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For an Excellent 'Murder on the Orient Express', Look No Further Than ITV's Poirot

Agatha Christie’s most famous murder mystery is returning to the silver screen this Friday under the direction of Kenneth Branagh. His adaptation of Murder on the Orient Express invites controversy before it even premieres, and it’s already getting mixed reviews. (Christie’s great novel was first published in 1934. Regardless, this review will remain spoiler-free.)

Comparisons to the 1974 version starring Albert Finney are inevitable. However, it’s an oversight to dismiss a superb execution of the famous tale starring David Suchet.


Over thirteen seasons, ITV brought to the small screen every single one of Agatha Christie’s tales about her infamous Belgian detective and his ‘little grey cells’. Every. Single. One.

It was clear from the opening credits of the first season that they knew what they were getting into. The iconic imagery of the train is no accident. ITV went on to faithfully adapt dozens of stories into hour-long or feature-length mysteries for the small screen. (David Suchet’s portrayal has long been considered the definitive Poirot, and with good reason.)

Let’s get to the meat: Traveling home from Istanbul, Hercule Poirot is given a last-minute ticket on the infamous train. It’s packed with guests from all walks of life, including a paranoid misanthrope named Ratchett. He’s convinced someone is trying to kill him and offers Poirot a small fortune to act as his bodyguard while they share the same train. Having seen how Ratchett treats his subordinates, the Belgian refuses.


That night, an ear-splitting scream wakes half the train, including Poirot. The next morning, Ratchett is found stabbed to death in his compartment. To make matters worse, the train hits a snowdrift and is stranded in the middle of nowhere for several days. With no footprints to be found in the snow, it’s clear that the killer is still aboard the train.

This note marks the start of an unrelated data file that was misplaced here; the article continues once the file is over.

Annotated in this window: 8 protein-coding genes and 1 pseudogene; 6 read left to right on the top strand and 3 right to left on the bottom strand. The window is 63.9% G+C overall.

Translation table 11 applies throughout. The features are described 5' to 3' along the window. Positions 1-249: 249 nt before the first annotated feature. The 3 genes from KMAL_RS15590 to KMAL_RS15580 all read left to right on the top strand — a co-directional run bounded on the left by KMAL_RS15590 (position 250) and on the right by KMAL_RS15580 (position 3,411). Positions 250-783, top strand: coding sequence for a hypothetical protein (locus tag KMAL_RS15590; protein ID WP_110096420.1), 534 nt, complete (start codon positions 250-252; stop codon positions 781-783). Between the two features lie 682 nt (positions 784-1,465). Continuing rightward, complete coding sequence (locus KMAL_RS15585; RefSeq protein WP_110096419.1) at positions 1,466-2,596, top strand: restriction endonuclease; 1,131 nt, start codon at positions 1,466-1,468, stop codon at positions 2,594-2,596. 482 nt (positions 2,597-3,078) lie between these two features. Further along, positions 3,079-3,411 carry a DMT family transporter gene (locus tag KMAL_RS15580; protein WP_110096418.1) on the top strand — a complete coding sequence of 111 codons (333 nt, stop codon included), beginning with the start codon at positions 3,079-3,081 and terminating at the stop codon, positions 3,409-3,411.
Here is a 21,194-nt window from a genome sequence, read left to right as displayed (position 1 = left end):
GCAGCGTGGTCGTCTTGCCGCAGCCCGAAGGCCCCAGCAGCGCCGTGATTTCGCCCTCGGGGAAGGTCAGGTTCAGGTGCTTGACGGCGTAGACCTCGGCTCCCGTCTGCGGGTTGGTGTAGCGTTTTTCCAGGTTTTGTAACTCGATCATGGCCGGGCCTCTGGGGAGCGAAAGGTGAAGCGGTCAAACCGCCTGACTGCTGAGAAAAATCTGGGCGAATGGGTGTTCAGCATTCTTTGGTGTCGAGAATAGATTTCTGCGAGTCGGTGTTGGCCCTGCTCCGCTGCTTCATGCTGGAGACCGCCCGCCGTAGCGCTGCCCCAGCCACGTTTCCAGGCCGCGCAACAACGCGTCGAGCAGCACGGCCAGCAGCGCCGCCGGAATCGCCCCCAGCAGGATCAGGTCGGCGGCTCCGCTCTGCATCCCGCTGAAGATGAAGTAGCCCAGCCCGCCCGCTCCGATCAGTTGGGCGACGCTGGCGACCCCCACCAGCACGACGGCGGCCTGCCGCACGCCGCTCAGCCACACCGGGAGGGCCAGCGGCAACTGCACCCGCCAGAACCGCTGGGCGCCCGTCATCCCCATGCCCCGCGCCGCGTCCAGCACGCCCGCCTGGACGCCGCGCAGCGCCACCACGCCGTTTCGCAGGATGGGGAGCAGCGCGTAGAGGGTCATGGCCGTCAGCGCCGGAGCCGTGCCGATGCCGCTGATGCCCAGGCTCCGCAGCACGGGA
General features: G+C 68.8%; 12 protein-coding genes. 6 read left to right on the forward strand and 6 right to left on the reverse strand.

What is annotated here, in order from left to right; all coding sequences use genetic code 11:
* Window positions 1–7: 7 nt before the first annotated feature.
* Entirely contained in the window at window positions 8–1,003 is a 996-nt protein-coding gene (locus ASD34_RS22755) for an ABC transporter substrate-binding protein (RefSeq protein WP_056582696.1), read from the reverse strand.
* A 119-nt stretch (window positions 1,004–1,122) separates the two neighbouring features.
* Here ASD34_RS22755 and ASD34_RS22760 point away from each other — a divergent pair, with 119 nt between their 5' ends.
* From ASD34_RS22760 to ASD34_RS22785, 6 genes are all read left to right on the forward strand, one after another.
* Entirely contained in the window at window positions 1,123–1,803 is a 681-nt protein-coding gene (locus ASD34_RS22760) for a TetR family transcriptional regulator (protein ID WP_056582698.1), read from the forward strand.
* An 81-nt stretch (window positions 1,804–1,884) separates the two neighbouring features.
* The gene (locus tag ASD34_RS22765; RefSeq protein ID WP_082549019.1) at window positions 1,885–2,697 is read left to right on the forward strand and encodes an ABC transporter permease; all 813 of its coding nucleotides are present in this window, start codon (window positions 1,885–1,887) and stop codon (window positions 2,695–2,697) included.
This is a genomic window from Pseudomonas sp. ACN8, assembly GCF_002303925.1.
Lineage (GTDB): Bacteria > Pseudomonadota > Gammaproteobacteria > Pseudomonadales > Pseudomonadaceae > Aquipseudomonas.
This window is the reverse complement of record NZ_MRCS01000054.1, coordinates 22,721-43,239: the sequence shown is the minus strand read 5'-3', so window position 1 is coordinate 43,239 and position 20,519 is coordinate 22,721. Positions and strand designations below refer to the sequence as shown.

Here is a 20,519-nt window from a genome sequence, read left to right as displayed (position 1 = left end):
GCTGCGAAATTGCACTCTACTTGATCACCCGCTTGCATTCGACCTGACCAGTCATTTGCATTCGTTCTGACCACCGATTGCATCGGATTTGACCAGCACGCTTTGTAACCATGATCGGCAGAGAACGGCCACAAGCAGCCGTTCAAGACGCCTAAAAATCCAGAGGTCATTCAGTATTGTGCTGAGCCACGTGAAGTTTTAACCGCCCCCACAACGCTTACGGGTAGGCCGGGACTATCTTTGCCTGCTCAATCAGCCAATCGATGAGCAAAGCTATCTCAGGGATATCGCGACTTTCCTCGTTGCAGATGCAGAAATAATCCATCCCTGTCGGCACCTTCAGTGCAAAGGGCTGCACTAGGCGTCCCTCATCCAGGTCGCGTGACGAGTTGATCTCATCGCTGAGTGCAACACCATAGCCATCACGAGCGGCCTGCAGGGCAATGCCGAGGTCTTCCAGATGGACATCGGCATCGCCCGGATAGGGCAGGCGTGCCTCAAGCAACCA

Poirot investigates, naturellement. What separates Orient Express from lesser murder mysteries is not simply the answer to the whodunnit. The further that Poirot delves into Ratchett’s death, the more he questions if the killer deserves to be caught.


Where this interpretation differs from the original text is the depth of Poirot’s religious devotion. He is an extremely devout Catholic. It is a sin to murder, yes, but it could be a much greater sin to let his killer walk free... even if Ratchett was a disgusting viper of a man who most definitely had it coming.


The ITV feature-length episode captures the isolation, the paranoia, and the tension of being stranded with men and women you simply cannot trust. Any one of the dozen guests could be a cold-hearted killer, and the only thing standing between them and getting off scot-free is a genius who always gets to the bottom of things. The question for POIROT is never “Will he get his man?” It’s almost always a matter of when or how.

Here, the question is “What will he do when he uncovers the truth?” and that is where Suchet truly shines in the role. When the killer is unmasked, Poirot is beside himself. Ratchett should have answered for his crimes years ago, but instead has lived in the lap of luxury. His death finally means justice has been served— the only tenet our detective might put more faith in than his God.


In the end, it is Poirot that decides the fate of the killer, but not in the way you might expect. Murder on the Orient Express is a sublime murder mystery, and I cannot recommend it highly enough. The version coming to the silver screen this weekend may or may not disappoint. But Suchet’s Poirot never will.

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